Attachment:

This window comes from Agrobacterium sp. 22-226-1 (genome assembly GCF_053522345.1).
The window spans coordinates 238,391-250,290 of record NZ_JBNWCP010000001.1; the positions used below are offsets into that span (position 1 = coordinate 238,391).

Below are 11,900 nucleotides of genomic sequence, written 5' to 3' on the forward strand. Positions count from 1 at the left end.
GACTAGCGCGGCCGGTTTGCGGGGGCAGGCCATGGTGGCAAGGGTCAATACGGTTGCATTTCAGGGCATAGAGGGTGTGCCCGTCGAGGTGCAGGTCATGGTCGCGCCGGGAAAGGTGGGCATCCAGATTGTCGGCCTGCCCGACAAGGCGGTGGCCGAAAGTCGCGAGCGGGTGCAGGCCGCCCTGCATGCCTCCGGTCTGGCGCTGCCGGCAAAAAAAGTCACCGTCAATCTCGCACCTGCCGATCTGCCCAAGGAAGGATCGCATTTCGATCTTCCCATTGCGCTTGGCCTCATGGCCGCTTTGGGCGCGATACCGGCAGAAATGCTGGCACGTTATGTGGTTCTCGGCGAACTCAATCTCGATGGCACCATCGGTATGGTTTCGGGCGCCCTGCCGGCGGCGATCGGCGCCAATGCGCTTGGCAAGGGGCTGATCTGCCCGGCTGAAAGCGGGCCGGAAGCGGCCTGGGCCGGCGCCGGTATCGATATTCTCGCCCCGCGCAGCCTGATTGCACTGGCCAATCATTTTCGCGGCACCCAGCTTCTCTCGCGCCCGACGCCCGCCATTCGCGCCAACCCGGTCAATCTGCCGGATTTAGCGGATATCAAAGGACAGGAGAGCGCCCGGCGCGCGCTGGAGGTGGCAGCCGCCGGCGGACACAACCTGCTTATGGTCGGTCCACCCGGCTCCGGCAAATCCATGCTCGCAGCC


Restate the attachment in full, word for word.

This window comes from Agrobacterium sp. 22-226-1 (genome assembly GCF_053522345.1).
The window spans coordinates 238,391-250,290 of record NZ_JBNWCP010000001.1; the positions used below are offsets into that span (position 1 = coordinate 238,391).

Below are 11,900 nucleotides of genomic sequence, written 5' to 3' on the forward strand. Positions count from 1 at the left end.
GACTAGCGCGGCCGGTTTGCGGGGGCAGGCCATGGTGGCAAGGGTCAATACGGTTGCATTTCAGGGCATAGAGGGTGTGCCCGTCGAGGTGCAGGTCATGGTCGCGCCGGGAAAGGTGGGCATCCAGATTGTCGGCCTGCCCGACAAGGCGGTGGCCGAAAGTCGCGAGCGGGTGCAGGCCGCCCTGCATGCCTCCGGTCTGGCGCTGCCGGCAAAAAAAGTCACCGTCAATCTCGCACCTGCCGATCTGCCCAAGGAAGGATCGCATTTCGATCTTCCCATTGCGCTTGGCCTCATGGCCGCTTTGGGCGCGATACCGGCAGAAATGCTGGCACGTTATGTGGTTCTCGGCGAACTCAATCTCGATGGCACCATCGGTATGGTTTCGGGCGCCCTGCCGGCGGCGATCGGCGCCAATGCGCTTGGCAAGGGGCTGATCTGCCCGGCTGAAAGCGGGCCGGAAGCGGCCTGGGCCGGCGCCGGTATCGATATTCTCGCCCCGCGCAGCCTGATTGCACTGGCCAATCATTTTCGCGGCACCCAGCTTCTCTCGCGCCCGACGCCCGCCATTCGCGCCAACCCGGTCAATCTGCCGGATTTAGCGGATATCAAAGGACAGGAGAGCGCCCGGCGCGCGCTGGAGGTGGCAGCCGCCGGCGGACACAACCTGCTTATGGTCGGTCCACCCGGCTCCGGCAAATCCATGCTCGCAGCC